School District Wants to Sell School Property to Build Apartments

"We are not surplus," said teachers and communit members who went to the Oakland school district's surplus facilities committee meeting Monday night. Photo by Ken Epstein

“We are not surplus,” said teachers and communit members who went to the Oakland school district’s surplus facilities committee meeting Monday night. Photo by Ken Epstein

By Ken A. Epstein

Some teachers and community members are promising to fight an Oakland Unified School District (OUSD) plan to sell the site of Dewey Academy at East 12th and Second Avenue to developers to build a high-rise apartment complex.

“Dewey does not need to be relocated for condos,” said Erica Bryant, a Dewey teacher who spoke Monday evening at the meeting of the “7-11” surplus facilities committee the district set up to advise it on the sale of the property.

The school district wants to sell Dewey to raise money to build a new administration building. The district is also offering a long-term lease to developers for the joint use of three acres occupied by the decrepit Paul Robeson Administration building at 1025 Second Ave., which has been vacant since January 2013 as a result of water damage.

A local developer, Urban Core Integral, has already made an offer to OUSD for the Dewey site and the rest of the property.

The City of Oakland has an Exclusive Negotiating Agreement (ENA) with Urban Core to build a 24-story apartment building on a city parcel by Lake Merritt and next door to Dewey.

Under the leadership of interim Supt. Gary Yee, the development plan is on a fast track. As required by state law for public property sales, the district in May established the 7-11 surplus facility committee.

A Request for Qualifications (RFQ) to seek proposals from developers was issued this week. The deadline for proposals is Aug. 15, and the Board of Education is scheduled to rule on the final proposal on Sept. 24.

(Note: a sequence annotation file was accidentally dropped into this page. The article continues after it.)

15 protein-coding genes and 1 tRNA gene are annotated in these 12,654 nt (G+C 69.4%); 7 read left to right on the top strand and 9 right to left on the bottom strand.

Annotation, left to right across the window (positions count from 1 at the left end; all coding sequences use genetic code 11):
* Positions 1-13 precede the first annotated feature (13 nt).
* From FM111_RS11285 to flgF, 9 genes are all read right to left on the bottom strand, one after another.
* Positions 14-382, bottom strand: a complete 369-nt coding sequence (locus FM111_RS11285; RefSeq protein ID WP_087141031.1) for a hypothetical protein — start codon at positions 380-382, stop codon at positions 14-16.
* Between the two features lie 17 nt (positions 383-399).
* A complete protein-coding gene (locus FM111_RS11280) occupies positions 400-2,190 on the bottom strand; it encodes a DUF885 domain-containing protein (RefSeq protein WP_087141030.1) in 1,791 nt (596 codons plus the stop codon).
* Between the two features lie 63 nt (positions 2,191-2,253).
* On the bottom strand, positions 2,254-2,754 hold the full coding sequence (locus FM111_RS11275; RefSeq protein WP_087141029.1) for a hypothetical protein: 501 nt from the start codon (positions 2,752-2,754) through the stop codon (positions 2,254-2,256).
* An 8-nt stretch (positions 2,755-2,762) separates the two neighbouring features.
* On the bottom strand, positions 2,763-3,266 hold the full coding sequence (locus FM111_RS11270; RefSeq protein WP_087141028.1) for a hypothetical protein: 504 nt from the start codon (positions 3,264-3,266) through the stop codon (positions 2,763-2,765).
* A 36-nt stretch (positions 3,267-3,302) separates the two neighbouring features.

Dewey Academy is a continuation high school in Oakland, which for many years has created a nurturing environment where students with academic difficulties – mostly students of color – have a second chance to earn a high school diploma. This year, the school graduated over 130 students.

The district is promising that Dewey’s move will be temporary, offering space at closed schools at Lakeview Elementary or Santa Fe Elementary and at Fremont High. A new school will eventually be built downtown next to a new administration building, said Supt. Yee.

But opponents say these offers are insensitive to the dangers to young people from one part of Oakland traveling to another part of the city that is claimed by a street gang. The opponents also say the move would disrupt the education of students who may already have a history of truancy or other academic difficulties.

Wary that district commitments might not be honored, the school’s supporters note that Supt. Yee is interim and about to be replaced by a newly hired superintendent, Antwan Wilson from Denver.

Words like “’surplus are code words for land grabs and displacement. You guys are in for a fight,” said George Galvis, speaking Monday at the 7-11 committee.

Galvis operates an afterschool program at Dewey and heads an Oakland nonprofit, Communities United for Restorative Youth Justice (CURYJ).

“As a child I already understand all this. These are human beings. This is their education, not just some cell phone you can replace,” said 9-year-old Ayacaxtli, Galvis’ daughter.

Dewey teacher Erica Bryant in an interview with the Post also expressed her reservations that the move would be temporary. People at the school have heard they will have to move before the 2015-2016 school year begins.

“It’s one of my fears, that once we’re out of that space, we’re not going to be able to go back to Dewey.   Our goal is to make sure that we can stay where we are,” she said.

Speaking after the meeting Monday, Supt. Yee said the district is under time constraints to sell property and find a new location for its administration building because insurance is currently paying for a temporary district headquarters in an office building at 11th and Broadway in downtown Oakland.

“We only have 25 months before we have to move,” Yee said.

To raise the money for a new headquarters, the district must examine all the options that are submitted by developers and come to a decision, he said.

“It is really incumbent on me to move forward and provide to the board the options that we have to restore the administrative structure and provide adequate space for our children,” said Yee.

According to city staff, the high rise next to Dewey has not yet been approved. Urban Core Integral has signed an ENA, which means the company still must seek state environmental approvals for the project. The process, including another public hearing, could take until December.

A completed proposal will still have to be approved by the Planning Commission and the City Council.

Courtesy of the Oakland Post, June 27, 2014 (postnewsgroup.com)